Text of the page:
Macrophage chemoattractant protein 1 and outcome in cardiopulmonary bypass
© BioMed Central Ltd 2005
Published: 9 June 2005
Cardiopulmonary bypass (CPB) is associated with systemic inflammation that involves a number of cytokines, and, despite scarce data, macrophage chemoattractant protein 1 (MCP-1) could be implicated in postoperative organ dysfunction. This pilot study attempted to describe perioperative circulating levels of MCP-1 and to investigate possible correlations with the intensity of postoperative organ dysfunction.
Under informed consent, 20 patients submitted to cardiac surgery with CPB were consecutively studied. MCP-1, macrophage migration inhibitory factor (MIF), IL-6 and IL-10 were assayed by ELISA in peripheral blood sampled at anesthesia induction and 3, 6, 10 and 24 hours post-CPB. Data were analyzed by ANOVA for repeated measures with the Bonferroni test, and the two-tailed Spearman test for correlations with postoperative outcomes, as measured by the multiple organ dysfunction score at the third postoperative day (MODSd3). Significance was assumed for P < 0.05.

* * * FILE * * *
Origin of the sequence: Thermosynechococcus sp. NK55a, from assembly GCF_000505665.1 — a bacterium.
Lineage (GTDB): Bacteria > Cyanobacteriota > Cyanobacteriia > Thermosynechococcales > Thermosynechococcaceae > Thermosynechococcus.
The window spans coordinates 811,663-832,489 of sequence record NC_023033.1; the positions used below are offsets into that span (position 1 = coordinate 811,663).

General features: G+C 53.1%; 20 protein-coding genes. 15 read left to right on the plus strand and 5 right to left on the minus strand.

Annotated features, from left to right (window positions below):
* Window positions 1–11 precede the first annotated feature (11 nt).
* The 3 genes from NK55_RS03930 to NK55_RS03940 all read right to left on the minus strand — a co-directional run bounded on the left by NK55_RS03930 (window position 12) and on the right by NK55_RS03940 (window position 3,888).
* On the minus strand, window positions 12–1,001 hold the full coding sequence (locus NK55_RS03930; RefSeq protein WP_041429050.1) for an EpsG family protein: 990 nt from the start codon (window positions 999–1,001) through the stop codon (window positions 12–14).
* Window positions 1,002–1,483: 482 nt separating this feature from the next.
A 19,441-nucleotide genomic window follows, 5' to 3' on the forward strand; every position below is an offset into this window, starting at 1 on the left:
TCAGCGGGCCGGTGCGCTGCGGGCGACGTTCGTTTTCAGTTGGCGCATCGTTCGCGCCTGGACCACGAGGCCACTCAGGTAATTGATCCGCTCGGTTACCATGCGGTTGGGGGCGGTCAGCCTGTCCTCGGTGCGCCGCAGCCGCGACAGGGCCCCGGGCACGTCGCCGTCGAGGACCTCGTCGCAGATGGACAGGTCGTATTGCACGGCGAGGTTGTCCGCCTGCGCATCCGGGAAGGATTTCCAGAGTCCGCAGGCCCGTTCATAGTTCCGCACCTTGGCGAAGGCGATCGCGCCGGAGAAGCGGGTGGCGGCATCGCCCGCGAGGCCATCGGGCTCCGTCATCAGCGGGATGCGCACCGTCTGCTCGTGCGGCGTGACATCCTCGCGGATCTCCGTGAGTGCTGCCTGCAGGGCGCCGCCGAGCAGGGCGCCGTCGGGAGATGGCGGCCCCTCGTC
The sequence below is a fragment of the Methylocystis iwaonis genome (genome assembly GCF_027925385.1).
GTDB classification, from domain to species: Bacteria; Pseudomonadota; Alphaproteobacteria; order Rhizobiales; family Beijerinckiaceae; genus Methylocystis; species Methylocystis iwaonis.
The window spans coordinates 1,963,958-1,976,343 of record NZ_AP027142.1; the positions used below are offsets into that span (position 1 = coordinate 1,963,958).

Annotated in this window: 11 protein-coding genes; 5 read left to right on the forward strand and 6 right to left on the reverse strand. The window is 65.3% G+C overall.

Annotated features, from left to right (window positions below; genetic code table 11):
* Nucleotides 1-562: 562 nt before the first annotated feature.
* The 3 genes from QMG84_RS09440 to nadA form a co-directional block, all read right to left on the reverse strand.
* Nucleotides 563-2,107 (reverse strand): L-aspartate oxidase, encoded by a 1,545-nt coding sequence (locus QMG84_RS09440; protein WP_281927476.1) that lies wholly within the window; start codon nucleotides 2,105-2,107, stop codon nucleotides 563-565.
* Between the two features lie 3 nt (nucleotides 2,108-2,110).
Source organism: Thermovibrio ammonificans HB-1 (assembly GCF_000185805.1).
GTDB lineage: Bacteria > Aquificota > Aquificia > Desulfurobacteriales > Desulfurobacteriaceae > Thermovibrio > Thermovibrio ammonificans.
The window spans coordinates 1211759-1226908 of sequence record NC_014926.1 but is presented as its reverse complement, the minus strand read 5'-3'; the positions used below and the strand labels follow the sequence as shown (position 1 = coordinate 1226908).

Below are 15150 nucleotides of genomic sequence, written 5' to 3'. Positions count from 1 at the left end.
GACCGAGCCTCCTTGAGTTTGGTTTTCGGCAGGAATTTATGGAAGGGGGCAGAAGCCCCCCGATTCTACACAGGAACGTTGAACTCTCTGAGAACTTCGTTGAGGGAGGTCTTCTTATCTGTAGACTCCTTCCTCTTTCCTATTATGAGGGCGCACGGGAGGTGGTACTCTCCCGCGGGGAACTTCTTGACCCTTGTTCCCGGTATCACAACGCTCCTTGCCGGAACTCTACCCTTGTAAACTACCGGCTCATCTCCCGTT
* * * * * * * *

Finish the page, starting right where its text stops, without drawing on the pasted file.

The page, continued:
Similar to MIF and IL-6, blood levels of MCP-1 significantly changed after CPB. From baseline levels (69.44 ± 15.92 pg/ml), MCP-1 reached peak values 3 hours post-CPB (387.11 ± 108.87 pg/ml), and progressively declined thereafter. MODSd3 was associated with the levels of MCP-1 measured at anesthesia induction (P = 0.010, rho = 0.606) and at 6 hours post-CPB (P = 0.037, rho = 0.508). Levels of IL-6, 6 hours post-CPB, were also associated with MODSd3 (P = 0.008, rho = 0.616).
CPB-induced levels of MCP-1 and IL-6 were related to postoperative outcome. Additionally, preoperative levels of MCP-1 were also related to postoperative outcome. Although of limited sample size, these findings can stimulate further studies to explore the role of MCP-1 in the prediction of, and also as a potential therapeutic target in, post-CPB organ failure.